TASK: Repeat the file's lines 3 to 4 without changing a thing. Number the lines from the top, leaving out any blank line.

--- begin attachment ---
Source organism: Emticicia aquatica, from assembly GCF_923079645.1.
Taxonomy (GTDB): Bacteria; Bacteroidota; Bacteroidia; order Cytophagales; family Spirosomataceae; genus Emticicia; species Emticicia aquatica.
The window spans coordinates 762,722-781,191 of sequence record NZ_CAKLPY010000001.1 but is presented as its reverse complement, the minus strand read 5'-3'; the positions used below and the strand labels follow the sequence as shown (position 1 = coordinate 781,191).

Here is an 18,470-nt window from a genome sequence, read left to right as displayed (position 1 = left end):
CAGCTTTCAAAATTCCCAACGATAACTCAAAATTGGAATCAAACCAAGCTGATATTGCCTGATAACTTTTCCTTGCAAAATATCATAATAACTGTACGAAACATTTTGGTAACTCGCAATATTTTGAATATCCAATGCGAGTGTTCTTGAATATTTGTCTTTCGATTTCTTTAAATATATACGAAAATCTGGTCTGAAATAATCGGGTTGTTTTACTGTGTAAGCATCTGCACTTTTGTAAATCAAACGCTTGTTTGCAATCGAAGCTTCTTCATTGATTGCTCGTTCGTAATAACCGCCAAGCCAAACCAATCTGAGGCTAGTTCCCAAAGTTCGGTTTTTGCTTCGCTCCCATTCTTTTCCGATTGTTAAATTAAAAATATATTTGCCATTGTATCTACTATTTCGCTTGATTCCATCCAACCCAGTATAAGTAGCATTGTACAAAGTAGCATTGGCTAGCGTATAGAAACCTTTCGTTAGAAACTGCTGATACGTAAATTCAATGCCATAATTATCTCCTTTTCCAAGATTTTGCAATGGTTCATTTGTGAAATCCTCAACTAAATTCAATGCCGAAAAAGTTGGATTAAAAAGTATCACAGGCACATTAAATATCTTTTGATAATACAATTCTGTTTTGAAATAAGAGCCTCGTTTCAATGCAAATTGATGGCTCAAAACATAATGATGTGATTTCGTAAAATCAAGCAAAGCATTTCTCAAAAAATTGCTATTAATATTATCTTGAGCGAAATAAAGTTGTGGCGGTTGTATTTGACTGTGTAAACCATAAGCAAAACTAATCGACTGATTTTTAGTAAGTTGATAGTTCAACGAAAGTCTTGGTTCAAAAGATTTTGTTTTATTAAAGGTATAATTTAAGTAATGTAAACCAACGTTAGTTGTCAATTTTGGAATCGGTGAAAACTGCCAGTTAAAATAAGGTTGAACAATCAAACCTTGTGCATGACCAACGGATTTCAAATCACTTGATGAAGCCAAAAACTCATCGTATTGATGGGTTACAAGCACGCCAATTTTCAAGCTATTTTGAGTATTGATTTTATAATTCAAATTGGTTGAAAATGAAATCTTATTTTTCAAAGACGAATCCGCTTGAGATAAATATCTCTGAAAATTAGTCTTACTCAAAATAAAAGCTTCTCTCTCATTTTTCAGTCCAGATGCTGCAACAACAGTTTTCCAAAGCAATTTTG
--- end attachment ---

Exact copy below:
The window spans coordinates 762,722-781,191 of sequence record NZ_CAKLPY010000001.1 but is presented as its reverse complement, the minus strand read 5'-3'; the positions used below and the strand labels follow the sequence as shown (position 1 = coordinate 781,191).

Here is an 18,470-nt window from a genome sequence, read left to right as displayed (position 1 = left end):